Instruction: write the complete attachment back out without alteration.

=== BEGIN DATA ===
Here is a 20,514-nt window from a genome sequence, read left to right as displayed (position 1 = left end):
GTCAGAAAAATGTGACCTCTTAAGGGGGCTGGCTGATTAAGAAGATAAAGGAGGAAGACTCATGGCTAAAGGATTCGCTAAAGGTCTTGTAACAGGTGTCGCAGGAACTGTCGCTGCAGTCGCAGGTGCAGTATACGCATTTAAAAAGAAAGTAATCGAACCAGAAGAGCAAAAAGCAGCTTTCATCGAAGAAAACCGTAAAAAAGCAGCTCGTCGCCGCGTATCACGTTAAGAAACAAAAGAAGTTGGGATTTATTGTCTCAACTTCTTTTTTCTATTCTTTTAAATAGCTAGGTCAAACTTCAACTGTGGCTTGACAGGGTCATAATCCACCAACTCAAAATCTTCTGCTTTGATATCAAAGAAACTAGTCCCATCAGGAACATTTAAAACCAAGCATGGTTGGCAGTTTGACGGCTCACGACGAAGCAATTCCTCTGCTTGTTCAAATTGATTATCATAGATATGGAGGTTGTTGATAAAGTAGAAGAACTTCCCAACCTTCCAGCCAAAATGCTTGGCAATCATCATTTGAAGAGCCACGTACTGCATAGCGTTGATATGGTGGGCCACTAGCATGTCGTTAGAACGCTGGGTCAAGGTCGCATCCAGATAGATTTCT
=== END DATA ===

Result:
Here is a 20,514-nt window from a genome sequence, read left to right as displayed (position 1 = left end):
GTCAGAAAAATGTGACCTCTTAAGGGGGCTGGCTGATTAAGAAGATAAAGGAGGAAGACTCATGGCTAAAGGATTCGCTAAAGGTCTTGTAACAGGTGTCGCAGGAACTGTCGCTGCAGTCGCAGGTGCAGTATACGCATTTAAAAAGAAAGTAATCGAACCAGAAGAGCAAAAAGCAGCTTTCATCGAAGAAAACCGTAAAAAAGCAGCTCGTCGCCGCGTATCACGTTAAGAAACAAAAGAAGTTGGGATTTATTGTCTCAACTTCTTTTTTCTATTCTTTTAAATAGCTAGGTCAAACTTCAACTGTGGCTTGACAGGGTCATAATCCACCAACTCAAAATCTTCTGCTTTGATATCAAAGAAACTAGTCCCATCAGGAACATTTAAAACCAAGCATGGTTGGCAGTTTGACGGCTCACGACGAAGCAATTCCTCTGCTTGTTCAAATTGATTATCATAGATATGGAGGTTGTTGATAAAGTAGAAGAACTTCCCAACCTTCCAGCCAAAATGCTTGGCAATCATCATTTGAAGAGCCACGTACTGCATAGCGTTGATATGGTGGGCCACTAGCATGTCGTTAGAACGCTGGGTCAAGGTCGCATCCAGATAGATTTCT